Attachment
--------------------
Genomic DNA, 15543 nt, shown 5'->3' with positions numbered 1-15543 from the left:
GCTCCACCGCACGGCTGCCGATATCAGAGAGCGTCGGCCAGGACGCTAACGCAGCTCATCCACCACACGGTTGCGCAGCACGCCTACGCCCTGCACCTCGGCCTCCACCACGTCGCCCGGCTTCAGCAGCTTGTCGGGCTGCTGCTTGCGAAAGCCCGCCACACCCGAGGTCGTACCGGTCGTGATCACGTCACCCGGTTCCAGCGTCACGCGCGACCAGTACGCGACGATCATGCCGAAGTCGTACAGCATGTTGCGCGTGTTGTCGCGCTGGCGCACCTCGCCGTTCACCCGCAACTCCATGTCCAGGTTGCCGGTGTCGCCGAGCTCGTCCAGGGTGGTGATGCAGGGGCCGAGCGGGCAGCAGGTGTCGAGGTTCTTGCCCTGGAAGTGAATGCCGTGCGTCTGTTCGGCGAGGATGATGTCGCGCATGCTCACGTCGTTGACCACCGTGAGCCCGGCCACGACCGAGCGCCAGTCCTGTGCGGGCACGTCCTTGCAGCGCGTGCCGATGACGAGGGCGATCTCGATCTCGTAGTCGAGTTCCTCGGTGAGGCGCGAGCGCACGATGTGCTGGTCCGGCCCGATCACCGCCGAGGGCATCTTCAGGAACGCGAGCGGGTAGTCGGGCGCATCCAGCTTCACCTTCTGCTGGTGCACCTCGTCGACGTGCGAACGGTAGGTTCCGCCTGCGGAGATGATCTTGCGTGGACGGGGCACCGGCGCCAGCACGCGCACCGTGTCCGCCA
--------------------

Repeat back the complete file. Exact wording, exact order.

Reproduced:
Genomic DNA, 15543 nt, shown 5'->3' with positions numbered 1-15543 from the left:
GCTCCACCGCACGGCTGCCGATATCAGAGAGCGTCGGCCAGGACGCTAACGCAGCTCATCCACCACACGGTTGCGCAGCACGCCTACGCCCTGCACCTCGGCCTCCACCACGTCGCCCGGCTTCAGCAGCTTGTCGGGCTGCTGCTTGCGAAAGCCCGCCACACCCGAGGTCGTACCGGTCGTGATCACGTCACCCGGTTCCAGCGTCACGCGCGACCAGTACGCGACGATCATGCCGAAGTCGTACAGCATGTTGCGCGTGTTGTCGCGCTGGCGCACCTCGCCGTTCACCCGCAACTCCATGTCCAGGTTGCCGGTGTCGCCGAGCTCGTCCAGGGTGGTGATGCAGGGGCCGAGCGGGCAGCAGGTGTCGAGGTTCTTGCCCTGGAAGTGAATGCCGTGCGTCTGTTCGGCGAGGATGATGTCGCGCATGCTCACGTCGTTGACCACCGTGAGCCCGGCCACGACCGAGCGCCAGTCCTGTGCGGGCACGTCCTTGCAGCGCGTGCCGATGACGAGGGCGATCTCGATCTCGTAGTCGAGTTCCTCGGTGAGGCGCGAGCGCACGATGTGCTGGTCCGGCCCGATCACCGCCGAGGGCATCTTCAGGAACGCGAGCGGGTAGTCGGGCGCATCCAGCTTCACCTTCTGCTGGTGCACCTCGTCGACGTGCGAACGGTAGGTTCCGCCTGCGGAGATGATCTTGCGTGGACGGGGCACCGGCGCCAGCACGCGCACCGTGTCCGCCA